April 2, 2016 | Net Health

2 min read

PQRS Checklist for Wound Care Providers

The Art of Documentation and Reporting

The Physician Quality Reporting System (PQRS)1 was created under the Tax Relief and Health Care Act of 2006 as a Medicare quality incentive program. In 2008, the Medicare Improvements for Patients and Providers Act made the program permanent. It was this act that included increased PQRS incentive payments. Over time, the program has expanded its opportunities for reporting and is aligning with other governmental initiatives including Physician Compare, Value-Based Payment Modifier (VBM), Electronic Health Record (EHR) Incentive Programs, Million Hearts,® Medicare Shared Savings Program, Pioneer Accountable Care Organization (ACO) model, and Comprehensive Primary Care (CPC) Initiative. Once an incentive program, PQRS is now a reporting program that applies negative payment adjustments to promote reporting of quality information by individual eligible professionals (EPs) and group practices identified by their individual national provider identifier (NPI) and tax identification number (TIN).

PRQS for Wound Care | Cathy T. Hess | Today's Wound Clinic Beginning in calendar year (CY) 2015, the program applied a (negative) -2% payment adjustment to individual EPs and PQRS group practices that did not satisfactorily report data on quality measures for the Medicare Part B Physician Fee Schedule (MPFS)-covered professional services in 2013. Those EPs who reported satisfactorily for the 2015 program year avoided the 2017 PQRS negative payment adjustment.2 Turning to this reporting year, there is a (negative) -2% adjustment applied in CY 2018 (based on program year 2016 data submission) to individual EPs and PQRS group practices that do not satisfactorily report data on quality measures for MPFS-covered professional services. Additionally, the VBM program was added to measure cost and quality, with associated penalties and incentives as well.3 To that end, PQRS reporting and the VBM program are complex and require thoughtful attention and engagement on behalf of the EP.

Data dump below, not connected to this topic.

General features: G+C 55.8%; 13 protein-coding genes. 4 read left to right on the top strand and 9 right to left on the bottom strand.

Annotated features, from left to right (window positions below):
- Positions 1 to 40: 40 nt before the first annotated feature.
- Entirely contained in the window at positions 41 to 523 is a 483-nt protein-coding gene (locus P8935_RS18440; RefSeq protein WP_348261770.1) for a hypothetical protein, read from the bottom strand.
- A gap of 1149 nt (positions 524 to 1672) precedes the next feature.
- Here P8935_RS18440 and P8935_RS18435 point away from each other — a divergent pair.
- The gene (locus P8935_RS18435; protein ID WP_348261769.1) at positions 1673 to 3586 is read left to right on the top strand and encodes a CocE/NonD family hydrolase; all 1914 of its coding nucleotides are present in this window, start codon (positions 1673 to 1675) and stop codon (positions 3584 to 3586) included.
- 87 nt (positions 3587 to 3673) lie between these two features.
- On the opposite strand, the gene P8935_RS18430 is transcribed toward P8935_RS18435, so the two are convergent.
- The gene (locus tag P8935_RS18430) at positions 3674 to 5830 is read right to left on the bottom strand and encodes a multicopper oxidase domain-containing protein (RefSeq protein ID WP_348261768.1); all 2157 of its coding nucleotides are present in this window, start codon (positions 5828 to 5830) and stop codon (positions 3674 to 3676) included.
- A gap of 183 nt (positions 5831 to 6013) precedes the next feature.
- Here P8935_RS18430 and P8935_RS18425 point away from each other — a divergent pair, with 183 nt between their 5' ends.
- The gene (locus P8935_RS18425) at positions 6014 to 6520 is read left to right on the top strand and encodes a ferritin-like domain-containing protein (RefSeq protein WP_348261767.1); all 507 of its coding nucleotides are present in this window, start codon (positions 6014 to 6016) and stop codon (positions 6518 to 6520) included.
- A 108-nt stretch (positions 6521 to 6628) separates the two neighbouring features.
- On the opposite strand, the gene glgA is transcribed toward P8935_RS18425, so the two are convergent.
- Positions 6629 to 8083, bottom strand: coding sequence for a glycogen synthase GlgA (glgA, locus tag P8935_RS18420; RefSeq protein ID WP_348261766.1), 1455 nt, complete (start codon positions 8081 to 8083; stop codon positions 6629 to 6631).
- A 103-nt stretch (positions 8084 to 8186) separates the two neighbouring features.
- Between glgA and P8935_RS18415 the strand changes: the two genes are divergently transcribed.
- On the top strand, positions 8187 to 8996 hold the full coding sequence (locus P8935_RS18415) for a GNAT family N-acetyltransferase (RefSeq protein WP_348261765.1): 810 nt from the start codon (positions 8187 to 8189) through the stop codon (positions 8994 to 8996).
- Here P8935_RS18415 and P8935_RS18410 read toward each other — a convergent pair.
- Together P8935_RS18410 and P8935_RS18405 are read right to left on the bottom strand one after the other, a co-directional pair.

Read the rest of this article in Today’s Wound Clinic.

An excerpt from an article originally published in Advances in Skin & Wound Care, written by Cathy Thomas Hess, BSN, RN, CWCN, VP and Chief Clinical Officer for Wound Care at Net Health.

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